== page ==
This is a reversible pinafore apron with a crisscross  back.  I like these for little kids because they can get them on and off without anyone having to untie them.  Sorry, I didn't use a pattern for this apron, but here is a free pattern by Japanese sewing books that is similar.  You could use to get the same style.


I love the retro coffee pots and tea kettles fabric (by blank textiles) on this side of the apron.  I added some useful pockets and decked them out with some scrap binding and bows.


The reverse side was made from a butterfly fabric that's been in my stash for awhile now, and I scrounged up just enough apple fabric to make two pockets on this side too. I was happy with how quick this came together and my daughter is thrilled to have an apron "like Mommy's" when she helps out.


Since I had everything out already, I went ahead and made a second apron for my niece.  I used the same brown butterfly fabric for the reverse, but did a full pocket on the front with some appliqued birds.  Since I'm trying to do at least one future Christmas gift or project every month this year as part of the Ho Ho Ho and on we sew link-up party (see my links to the right --->, I'm going to stash this away until Christmas.  I might add a child sized oven mitt to her gift too.

Friday, February 21, 2014

February Sketch

Did you think that I forgot to share my sketch for this month???  While this may be a little late for Valentines day, I firmly believe that it's always the right time to tell someone that you love them or express how grateful you are to have someone in your life.  Right now, I want to thank the whole blog community for always being so wonderful and generous.

 robot card blue wb

I hope that you like my little Robot buddy.  He's hand drawn and then colored on the computer in Adobe Photoshop Elements.  The font used for the message is called Forget me not and it can be downloaded for free personal use.

As always, I want to show you a bit of my process so that you see how a doodle can become an illustration.


This was a doodle that I did on a scratch piece of paper.  I did a few different robots, but this was my favorite concept.


Here is where I redrew the doodle into my sketchbook so that I wouldn't loose it.  I also refined the idea a bit more.  You can see that I first thought about doing a gauge on his chest, but then I changed my mind when I was doing my final inked image.  


After scanning it, I decided on how I was going to color it with the help of my best buddies!  It has become a household tradition that each time I finish a new sketch, my kids get to color their own copy.  My middle son was a bit bummed that my robot didn't have a sword so he drew his own :)

You haven't seen the last of this sketch!  I have a plan for my little robot buddy; you will be seeing him again very soon.

Wednesday, February 19, 2014

100 days of school toy wreath

My poor blog is feeling a little neglected this month so I think that it's time to do an update on some of the projects that I've been doing.  I have a really fun blog post in the works that I want to get out, but it's still not quite ready. So, in the interim, I want to share another fun project that I just finished up with my six-year-old.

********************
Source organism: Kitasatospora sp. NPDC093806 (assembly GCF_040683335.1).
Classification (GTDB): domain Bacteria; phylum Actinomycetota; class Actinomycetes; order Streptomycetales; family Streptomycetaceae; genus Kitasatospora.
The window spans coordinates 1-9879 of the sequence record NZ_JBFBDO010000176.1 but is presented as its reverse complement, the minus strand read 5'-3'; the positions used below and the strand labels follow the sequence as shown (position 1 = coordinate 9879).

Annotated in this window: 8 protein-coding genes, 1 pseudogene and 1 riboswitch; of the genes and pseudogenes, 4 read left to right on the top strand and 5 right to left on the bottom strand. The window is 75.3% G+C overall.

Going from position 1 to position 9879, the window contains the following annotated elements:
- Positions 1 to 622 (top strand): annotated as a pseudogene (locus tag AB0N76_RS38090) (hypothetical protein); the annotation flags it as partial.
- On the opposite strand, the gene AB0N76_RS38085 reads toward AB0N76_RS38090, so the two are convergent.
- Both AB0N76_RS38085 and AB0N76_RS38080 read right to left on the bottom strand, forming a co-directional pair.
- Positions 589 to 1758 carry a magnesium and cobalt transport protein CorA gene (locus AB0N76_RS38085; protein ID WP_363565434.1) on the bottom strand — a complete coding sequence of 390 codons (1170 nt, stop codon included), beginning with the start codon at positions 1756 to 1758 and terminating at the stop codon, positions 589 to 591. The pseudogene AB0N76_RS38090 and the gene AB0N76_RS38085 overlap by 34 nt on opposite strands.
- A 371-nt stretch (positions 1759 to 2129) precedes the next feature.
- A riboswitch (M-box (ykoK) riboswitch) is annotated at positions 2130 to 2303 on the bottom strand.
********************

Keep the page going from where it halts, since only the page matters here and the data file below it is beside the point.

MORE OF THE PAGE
My middle child had to do a 100 days project at his school where he shared a collection of 100 things.  It could have been anything from 100 stickers to 100 toothpicks, but since we had just got done going through the kids' toys to weed out stuff that was going to get donated to our local thrift store, I figured that we could use a lot of those tiny toys to make his teacher a 100 days wreath.

I wrapped the wreath in black ribbon to give it a nice base before we began, and my son manned the toy bag and kept count while I wielded the hot glue gun.


I think we managed to use every fast food, birthday party, broken, and seasonal toy in our house in order to get 100 toys to fit on the wreath.  I especially love the broken etch-a-sketch because the teacher can use a dry erase marker to write different messages on the wreath over the year.  I think that my son's favorite part was the warring army guys at the top.  


I'm also quite pleased that everything on the wreath was reused from other projects.  The wreath form has been used in a few seasonal wreaths so far this year, the ribbon was left over from Halloween, and the toys were all from my kid's stash of tiny toys.  I do so like a project that makes me feel all thrifty.

Now that I've made this wreath for my son's teacher, I totally want one too!  It's a great way to transform cheap and old toys into something totally new and unique.  I could see it used for a birthday wreath or even a way to save and display special toys.

Tuesday, January 28, 2014

Cranberry and Pineapple Crochet Shawl

I had a totally different post planned for this week, but I really needed to share this finish with you all before the end of the month because I'm participating in the HO HO HO and on we sew link party as a way to get motivate on my Christmas and Hanukkah gifts a little bit all year instead of freaking out in Autumn because I haven't gotten anything done.

Every month on the 18th, Mud, Pies, and pins will be hosting a link party where we can showcase our work and get inspiration from each other and the variety of guest hosts that they have lined up.  I'm really excited to have been asked to host in April, and I can't wait to see all the different projects the the other hosts have lined up.


For January, I finished this cranberry colored pineapple shawl for a lucky family member (who shall not be named just in case).  The pattern is named, Sidewalk Shawl, and you can download the instructions for free from Red Heart. The shawl might look a bit big, but when you drape it over your shoulders in really looks quite nice and can be worn with jeans or with something much dressier.

Sorry that my pictures are a little off for this project, but for some reason the pattern and color of this shawl made it extremely hard to get any good quality shots.  Plus, in none of these pictures do you see a sock on my floor.  There is no sock on the floor; it's just a optical illusion :)